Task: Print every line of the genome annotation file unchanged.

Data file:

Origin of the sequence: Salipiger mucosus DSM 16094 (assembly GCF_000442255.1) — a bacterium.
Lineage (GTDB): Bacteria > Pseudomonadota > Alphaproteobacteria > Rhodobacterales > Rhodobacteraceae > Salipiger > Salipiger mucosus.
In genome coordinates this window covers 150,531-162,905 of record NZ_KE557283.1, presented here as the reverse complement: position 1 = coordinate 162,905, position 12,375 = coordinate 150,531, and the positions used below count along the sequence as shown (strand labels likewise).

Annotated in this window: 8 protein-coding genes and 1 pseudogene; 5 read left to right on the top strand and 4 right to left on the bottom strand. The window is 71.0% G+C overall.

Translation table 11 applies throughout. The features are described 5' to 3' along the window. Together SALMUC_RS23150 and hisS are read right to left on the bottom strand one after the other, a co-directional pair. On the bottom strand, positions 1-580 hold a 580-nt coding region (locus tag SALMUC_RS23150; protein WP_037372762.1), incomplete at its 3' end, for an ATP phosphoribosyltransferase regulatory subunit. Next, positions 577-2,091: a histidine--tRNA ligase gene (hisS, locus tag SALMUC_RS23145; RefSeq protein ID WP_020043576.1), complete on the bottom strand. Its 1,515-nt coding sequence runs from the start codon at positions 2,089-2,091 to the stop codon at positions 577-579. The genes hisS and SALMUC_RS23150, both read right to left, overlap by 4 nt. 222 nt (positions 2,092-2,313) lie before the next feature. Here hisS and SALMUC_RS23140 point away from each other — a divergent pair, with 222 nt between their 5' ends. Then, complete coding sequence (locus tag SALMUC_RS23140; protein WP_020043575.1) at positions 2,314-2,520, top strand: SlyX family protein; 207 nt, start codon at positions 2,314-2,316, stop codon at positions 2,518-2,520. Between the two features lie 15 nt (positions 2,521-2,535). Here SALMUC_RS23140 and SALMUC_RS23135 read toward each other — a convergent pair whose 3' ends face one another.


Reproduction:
Origin of the sequence: Salipiger mucosus DSM 16094 (assembly GCF_000442255.1) — a bacterium.
Lineage (GTDB): Bacteria > Pseudomonadota > Alphaproteobacteria > Rhodobacterales > Rhodobacteraceae > Salipiger > Salipiger mucosus.
In genome coordinates this window covers 150,531-162,905 of record NZ_KE557283.1, presented here as the reverse complement: position 1 = coordinate 162,905, position 12,375 = coordinate 150,531, and the positions used below count along the sequence as shown (strand labels likewise).

Annotated in this window: 8 protein-coding genes and 1 pseudogene; 5 read left to right on the top strand and 4 right to left on the bottom strand. The window is 71.0% G+C overall.

Translation table 11 applies throughout. The features are described 5' to 3' along the window. Together SALMUC_RS23150 and hisS are read right to left on the bottom strand one after the other, a co-directional pair. On the bottom strand, positions 1-580 hold a 580-nt coding region (locus tag SALMUC_RS23150; protein WP_037372762.1), incomplete at its 3' end, for an ATP phosphoribosyltransferase regulatory subunit. Next, positions 577-2,091: a histidine--tRNA ligase gene (hisS, locus tag SALMUC_RS23145; RefSeq protein ID WP_020043576.1), complete on the bottom strand. Its 1,515-nt coding sequence runs from the start codon at positions 2,089-2,091 to the stop codon at positions 577-579. The genes hisS and SALMUC_RS23150, both read right to left, overlap by 4 nt. 222 nt (positions 2,092-2,313) lie before the next feature. Here hisS and SALMUC_RS23140 point away from each other — a divergent pair, with 222 nt between their 5' ends. Then, complete coding sequence (locus tag SALMUC_RS23140; protein WP_020043575.1) at positions 2,314-2,520, top strand: SlyX family protein; 207 nt, start codon at positions 2,314-2,316, stop codon at positions 2,518-2,520. Between the two features lie 15 nt (positions 2,521-2,535). Here SALMUC_RS23140 and SALMUC_RS23135 read toward each other — a convergent pair whose 3' ends face one another.